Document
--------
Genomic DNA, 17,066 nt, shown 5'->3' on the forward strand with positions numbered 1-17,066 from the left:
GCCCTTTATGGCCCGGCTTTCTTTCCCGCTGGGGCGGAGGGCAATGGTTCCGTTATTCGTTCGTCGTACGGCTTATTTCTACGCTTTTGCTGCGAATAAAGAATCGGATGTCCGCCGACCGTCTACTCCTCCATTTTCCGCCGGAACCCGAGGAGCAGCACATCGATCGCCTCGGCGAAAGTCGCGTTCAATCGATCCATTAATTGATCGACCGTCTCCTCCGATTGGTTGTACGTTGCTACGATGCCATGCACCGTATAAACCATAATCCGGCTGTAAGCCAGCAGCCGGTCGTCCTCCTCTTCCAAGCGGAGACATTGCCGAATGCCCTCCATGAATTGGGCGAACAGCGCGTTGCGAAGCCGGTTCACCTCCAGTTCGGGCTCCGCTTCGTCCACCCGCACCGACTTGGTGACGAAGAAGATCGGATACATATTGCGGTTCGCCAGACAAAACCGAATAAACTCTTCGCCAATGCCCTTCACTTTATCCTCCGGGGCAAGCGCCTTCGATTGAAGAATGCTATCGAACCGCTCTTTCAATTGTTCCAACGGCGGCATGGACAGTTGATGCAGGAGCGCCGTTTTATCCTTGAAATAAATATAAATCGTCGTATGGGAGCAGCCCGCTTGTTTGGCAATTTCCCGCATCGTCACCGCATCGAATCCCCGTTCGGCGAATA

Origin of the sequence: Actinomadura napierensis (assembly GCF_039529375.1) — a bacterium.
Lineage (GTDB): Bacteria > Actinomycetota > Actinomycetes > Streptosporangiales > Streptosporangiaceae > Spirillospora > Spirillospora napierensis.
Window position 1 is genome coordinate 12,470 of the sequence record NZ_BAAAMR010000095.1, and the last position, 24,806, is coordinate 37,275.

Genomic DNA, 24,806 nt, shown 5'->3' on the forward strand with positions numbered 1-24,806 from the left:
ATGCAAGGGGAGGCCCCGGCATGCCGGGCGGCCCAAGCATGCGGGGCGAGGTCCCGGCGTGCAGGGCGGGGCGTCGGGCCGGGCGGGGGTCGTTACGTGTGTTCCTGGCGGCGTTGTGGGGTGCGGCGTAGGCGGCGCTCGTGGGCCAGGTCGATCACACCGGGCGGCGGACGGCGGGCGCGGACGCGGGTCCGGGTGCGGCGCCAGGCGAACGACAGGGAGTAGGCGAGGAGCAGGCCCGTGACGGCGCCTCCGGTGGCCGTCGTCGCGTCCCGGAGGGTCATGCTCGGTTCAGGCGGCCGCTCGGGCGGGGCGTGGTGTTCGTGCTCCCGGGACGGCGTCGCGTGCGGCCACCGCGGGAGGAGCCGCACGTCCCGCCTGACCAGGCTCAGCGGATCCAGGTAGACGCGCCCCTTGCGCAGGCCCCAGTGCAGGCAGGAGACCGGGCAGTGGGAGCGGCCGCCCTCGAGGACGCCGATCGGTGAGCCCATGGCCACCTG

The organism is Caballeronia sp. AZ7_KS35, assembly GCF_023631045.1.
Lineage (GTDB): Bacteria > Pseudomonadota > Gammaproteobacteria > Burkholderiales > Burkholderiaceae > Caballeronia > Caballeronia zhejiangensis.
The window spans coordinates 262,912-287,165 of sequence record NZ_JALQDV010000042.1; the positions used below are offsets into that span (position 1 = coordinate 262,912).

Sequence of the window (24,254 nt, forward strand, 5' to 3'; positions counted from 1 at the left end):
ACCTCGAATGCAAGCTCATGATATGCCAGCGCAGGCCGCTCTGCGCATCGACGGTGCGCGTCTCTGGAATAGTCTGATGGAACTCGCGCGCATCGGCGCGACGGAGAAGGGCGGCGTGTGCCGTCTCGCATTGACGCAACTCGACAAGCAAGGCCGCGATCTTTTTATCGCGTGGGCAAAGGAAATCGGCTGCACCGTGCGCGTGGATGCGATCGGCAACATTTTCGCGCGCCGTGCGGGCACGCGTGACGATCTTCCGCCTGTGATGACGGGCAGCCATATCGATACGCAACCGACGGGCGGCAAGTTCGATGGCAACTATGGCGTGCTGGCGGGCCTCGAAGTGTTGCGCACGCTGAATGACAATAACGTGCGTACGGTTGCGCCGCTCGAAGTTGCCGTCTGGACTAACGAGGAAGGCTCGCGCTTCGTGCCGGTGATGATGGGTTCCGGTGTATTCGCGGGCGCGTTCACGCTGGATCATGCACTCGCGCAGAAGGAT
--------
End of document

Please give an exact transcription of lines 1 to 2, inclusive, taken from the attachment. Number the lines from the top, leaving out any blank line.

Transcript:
Genomic DNA, 17,066 nt, shown 5'->3' on the forward strand with positions numbered 1-17,066 from the left:
GCCCTTTATGGCCCGGCTTTCTTTCCCGCTGGGGCGGAGGGCAATGGTTCCGTTATTCGTTCGTCGTACGGCTTATTTCTACGCTTTTGCTGCGAATAAAGAATCGGATGTCCGCCGACCGTCTACTCCTCCATTTTCCGCCGGAACCCGAGGAGCAGCACATCGATCGCCTCGGCGAAAGTCGCGTTCAATCGATCCATTAATTGATCGACCGTCTCCTCCGATTGGTTGTACGTTGCTACGATGCCATGCACCGTATAAACCATAATCCGGCTGTAAGCCAGCAGCCGGTCGTCCTCCTCTTCCAAGCGGAGACATTGCCGAATGCCCTCCATGAATTGGGCGAACAGCGCGTTGCGAAGCCGGTTCACCTCCAGTTCGGGCTCCGCTTCGTCCACCCGCACCGACTTGGTGACGAAGAAGATCGGATACATATTGCGGTTCGCCAGACAAAACCGAATAAACTCTTCGCCAATGCCCTTCACTTTATCCTCCGGGGCAAGCGCCTTCGATTGAAGAATGCTATCGAACCGCTCTTTCAATTGTTCCAACGGCGGCATGGACAGTTGATGCAGGAGCGCCGTTTTATCCTTGAAATAAATATAAATCGTCGTATGGGAGCAGCCCGCTTGTTTGGCAATTTCCCGCATCGTCACCGCATCGAATCCCCGTTCGGCGAATA